I think that we have a very effective system. I think that the system has improved over the years. We are now looking at even better ways to help monitor risk, to evaluate risks. That's part of what the new PDUFA legislation was designed to accomplish, which is to help identify potential new ways to monitor risk, so that we'd get the information that we need, that we evaluate it thoroughly, and then ultimately provide the kind of useful information that physicians and patients need.
[Because adverse event reporting is] a spontaneous and voluntary system, the FDA is arguing about whether they're looking at 1 percent or 10 percent or 50 percent of what's actually going on out there. ... The argument will occur inside companies, too. They don't know what they're looking at. I've heard this everywhere. ... "We see a number of adverse event reports, but we don't know out of how many patients that is. We don't know whether we're looking at the whole pie, or this slice of it."... So if industry were asked for suggestions on improving the system, what would industry suggest? Or is everything just fine?
Evaluating the risks -- the benefit and the risks of pharmaceuticals -- is challenging. The scientists and physicians who work within pharmaceutical companies have been evaluating the risks of pharmaceuticals for a long time. This is a scientific process in which we need to look at data in a careful, thoughtful, and effective way. It's part of what's central to the drug development process, deciding whether a particular medicine, in fact, is ultimately safe to use in patients, and for what purposes.
The pharmaceutical industry has been very strongly supportive of finding new tools, new ways to monitor risk. It's critical to what we do. That's why the pharmaceutical industry was so strongly supportive of the FDA expanding its capability in this area. We've been working closely with the scientists at the FDA to try to look at new ways to help collect information, to evaluate that information, and then to use it to get a better understanding of how medicines work and what kind of information we should share with physicians and the public about the medicines that they're using and prescribing.
The specific question I was asking was, it seems like a lot of the drugs that ultimately got taken off the market involved a lot of discussion. ... It seems like a lot of the debates that are going on have to do with the reliability of [the data]. They don't know what they're looking at. ... This is exactly what happened with Baycol. ... They sat around arguing about whether their data was reliable. This was FDA data. Did it mean anything because it was coming from this spontaneous adverse event reporting system that could be affected by all kinds of variables ... and it was hard to compare one drug to another? Ultimately, it ended up being an excuse for not taking action, for embarking on another study, because the data wasn't convincing. ... What can we do to make it better? What would industry suggest to make it better?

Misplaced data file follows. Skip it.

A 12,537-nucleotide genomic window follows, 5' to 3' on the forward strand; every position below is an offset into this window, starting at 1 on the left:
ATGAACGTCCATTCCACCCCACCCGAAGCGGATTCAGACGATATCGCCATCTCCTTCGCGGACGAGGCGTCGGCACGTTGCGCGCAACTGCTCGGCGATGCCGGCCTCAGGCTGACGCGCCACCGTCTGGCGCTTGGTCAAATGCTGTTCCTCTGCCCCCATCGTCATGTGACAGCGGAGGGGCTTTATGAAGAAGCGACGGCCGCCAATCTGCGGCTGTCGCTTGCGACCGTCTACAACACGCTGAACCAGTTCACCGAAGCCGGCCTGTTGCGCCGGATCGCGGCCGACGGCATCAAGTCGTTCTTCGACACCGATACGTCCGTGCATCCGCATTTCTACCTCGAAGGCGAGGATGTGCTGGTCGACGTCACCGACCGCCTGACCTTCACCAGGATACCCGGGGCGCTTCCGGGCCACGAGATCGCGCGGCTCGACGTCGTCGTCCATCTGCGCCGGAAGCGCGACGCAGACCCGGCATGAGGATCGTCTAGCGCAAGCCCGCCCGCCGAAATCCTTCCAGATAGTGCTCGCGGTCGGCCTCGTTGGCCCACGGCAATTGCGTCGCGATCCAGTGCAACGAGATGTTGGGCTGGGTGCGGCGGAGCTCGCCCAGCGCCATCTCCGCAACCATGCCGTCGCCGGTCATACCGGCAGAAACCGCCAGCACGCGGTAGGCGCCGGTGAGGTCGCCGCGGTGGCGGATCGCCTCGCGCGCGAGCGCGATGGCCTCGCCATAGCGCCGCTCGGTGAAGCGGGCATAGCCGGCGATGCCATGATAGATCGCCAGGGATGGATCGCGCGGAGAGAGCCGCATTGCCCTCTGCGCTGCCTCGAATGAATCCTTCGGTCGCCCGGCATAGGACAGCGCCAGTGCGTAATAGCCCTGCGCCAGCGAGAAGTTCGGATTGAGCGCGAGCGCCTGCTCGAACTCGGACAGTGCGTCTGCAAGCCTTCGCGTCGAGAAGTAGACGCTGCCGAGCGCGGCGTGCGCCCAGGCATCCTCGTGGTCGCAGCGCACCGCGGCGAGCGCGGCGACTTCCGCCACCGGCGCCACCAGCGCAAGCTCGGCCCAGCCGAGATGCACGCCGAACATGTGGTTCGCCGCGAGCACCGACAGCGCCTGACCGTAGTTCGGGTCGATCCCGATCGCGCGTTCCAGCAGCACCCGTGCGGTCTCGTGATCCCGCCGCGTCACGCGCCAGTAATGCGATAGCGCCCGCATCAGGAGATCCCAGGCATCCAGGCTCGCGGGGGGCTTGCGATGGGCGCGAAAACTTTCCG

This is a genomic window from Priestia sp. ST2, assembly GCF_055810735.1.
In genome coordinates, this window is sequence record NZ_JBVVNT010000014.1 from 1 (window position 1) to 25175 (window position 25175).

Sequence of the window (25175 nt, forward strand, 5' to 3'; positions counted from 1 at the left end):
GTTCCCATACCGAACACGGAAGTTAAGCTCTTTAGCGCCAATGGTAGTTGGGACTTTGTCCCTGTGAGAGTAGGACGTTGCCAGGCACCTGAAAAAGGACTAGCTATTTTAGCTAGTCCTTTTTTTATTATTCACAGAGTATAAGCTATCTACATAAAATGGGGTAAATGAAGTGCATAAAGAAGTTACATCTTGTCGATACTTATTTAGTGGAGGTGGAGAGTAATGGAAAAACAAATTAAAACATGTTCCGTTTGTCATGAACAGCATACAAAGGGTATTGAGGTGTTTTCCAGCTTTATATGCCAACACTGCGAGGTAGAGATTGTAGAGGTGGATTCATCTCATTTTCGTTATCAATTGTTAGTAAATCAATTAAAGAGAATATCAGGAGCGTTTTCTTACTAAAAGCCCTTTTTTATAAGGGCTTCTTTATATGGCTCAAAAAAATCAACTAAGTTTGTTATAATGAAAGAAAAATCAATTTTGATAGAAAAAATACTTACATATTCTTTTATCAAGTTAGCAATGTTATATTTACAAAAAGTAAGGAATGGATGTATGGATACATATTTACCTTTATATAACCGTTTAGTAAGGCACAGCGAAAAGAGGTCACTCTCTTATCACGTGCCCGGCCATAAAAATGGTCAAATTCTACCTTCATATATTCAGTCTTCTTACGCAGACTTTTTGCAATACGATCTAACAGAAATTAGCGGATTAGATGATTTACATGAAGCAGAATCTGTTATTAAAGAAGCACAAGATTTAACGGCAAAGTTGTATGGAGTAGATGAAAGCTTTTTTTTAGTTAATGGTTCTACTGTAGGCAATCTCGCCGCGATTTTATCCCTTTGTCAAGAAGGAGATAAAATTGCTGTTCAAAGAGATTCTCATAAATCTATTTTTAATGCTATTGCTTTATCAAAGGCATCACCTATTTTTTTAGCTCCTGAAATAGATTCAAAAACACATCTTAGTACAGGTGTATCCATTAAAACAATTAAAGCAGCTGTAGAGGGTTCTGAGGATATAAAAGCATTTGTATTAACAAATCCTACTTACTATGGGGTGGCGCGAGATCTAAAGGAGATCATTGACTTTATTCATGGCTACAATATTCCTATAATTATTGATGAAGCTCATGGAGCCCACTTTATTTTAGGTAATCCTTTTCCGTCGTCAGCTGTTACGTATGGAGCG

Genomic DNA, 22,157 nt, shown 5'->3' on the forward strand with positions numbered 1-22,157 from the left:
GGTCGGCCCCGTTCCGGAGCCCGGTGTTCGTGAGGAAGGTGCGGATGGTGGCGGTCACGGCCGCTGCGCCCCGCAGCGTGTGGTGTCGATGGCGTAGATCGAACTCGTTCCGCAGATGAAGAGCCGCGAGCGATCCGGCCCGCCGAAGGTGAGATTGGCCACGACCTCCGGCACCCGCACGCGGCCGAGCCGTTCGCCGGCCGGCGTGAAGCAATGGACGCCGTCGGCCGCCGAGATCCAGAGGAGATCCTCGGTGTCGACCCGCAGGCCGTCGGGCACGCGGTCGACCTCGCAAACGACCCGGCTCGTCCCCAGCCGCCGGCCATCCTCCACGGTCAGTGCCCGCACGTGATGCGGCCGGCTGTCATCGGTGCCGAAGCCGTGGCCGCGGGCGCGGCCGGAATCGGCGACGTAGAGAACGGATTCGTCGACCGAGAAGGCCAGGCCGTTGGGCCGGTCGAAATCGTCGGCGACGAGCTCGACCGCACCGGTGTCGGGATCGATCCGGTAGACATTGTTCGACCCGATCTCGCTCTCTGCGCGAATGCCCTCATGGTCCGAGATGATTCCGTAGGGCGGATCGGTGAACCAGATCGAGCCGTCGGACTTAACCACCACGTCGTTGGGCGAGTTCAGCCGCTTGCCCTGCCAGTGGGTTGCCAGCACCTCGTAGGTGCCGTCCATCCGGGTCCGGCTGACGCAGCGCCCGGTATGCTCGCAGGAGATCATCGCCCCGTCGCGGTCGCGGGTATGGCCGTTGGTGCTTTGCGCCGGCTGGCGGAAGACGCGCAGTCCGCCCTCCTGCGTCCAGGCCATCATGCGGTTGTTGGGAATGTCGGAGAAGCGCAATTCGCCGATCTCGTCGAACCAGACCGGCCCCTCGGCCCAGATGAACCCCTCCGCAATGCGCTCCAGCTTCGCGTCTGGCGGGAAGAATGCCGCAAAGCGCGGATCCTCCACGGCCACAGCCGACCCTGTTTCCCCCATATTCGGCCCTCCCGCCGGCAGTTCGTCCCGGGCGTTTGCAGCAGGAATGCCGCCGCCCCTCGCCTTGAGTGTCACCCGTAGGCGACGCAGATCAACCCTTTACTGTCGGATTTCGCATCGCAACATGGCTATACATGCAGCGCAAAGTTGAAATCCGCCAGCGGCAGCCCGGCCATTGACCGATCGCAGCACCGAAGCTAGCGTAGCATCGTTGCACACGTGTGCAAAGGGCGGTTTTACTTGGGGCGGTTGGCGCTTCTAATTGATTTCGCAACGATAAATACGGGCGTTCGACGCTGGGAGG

Industry has been working with the FDA and working with clinicians and scientists around the globe to try to look at better ways to monitor the safety and the effectiveness of pharmaceuticals. What we have been trying and developing are a variety of tests and approaches and strategies that we use during the drug development process to decide whether a particular medicine might work or might not, and then, also, to monitor medicines after they're in use.
This is a scientific process in which collecting data, analyzing data, and ultimately making decisions based upon the data is critical to decisions about what medicines should be available to the public, how they should be used and, if there needs to be restrictions on the use, what those restrictions should be.
What we have to make sure that we do here is that as we try to balance benefit and risk, what we don't do is to deny access to beneficial medicines to patients that can help them manage health conditions that medicines are critical to help manage. So this is a scientific process. The data need to be evaluated in a careful, thorough way. That's how we will make progress. The pharmaceutical industry, with the scientists and the physicians who work within this industry, as well as practicing physicians around the globe, are committed to this -- which is to collect information, to evaluate it -- to help us develop better medicines that can help care for our patients.
... Does the industry here have a position on mandatory reporting [by physicians] to the FDA, versus having a voluntary system?
The pharmaceutical industry is very strongly supportive of ways to help improve risk assessment and risk management approaches. We think it's in the best interest of the public. As far as some suggestions about mandatory reporting, there's no proof that that will work. In fact, what we see is that that might just increase the information and obscure potentially useful information. So we are in the process of studying this, as well as many other proposals, to try to see some of the ways we can help improve the effectiveness of our monitoring systems. The pharmaceutical industry is committed to working very closely with the FDA to try to help find better ways to monitor risk, and ultimately to help manage risk.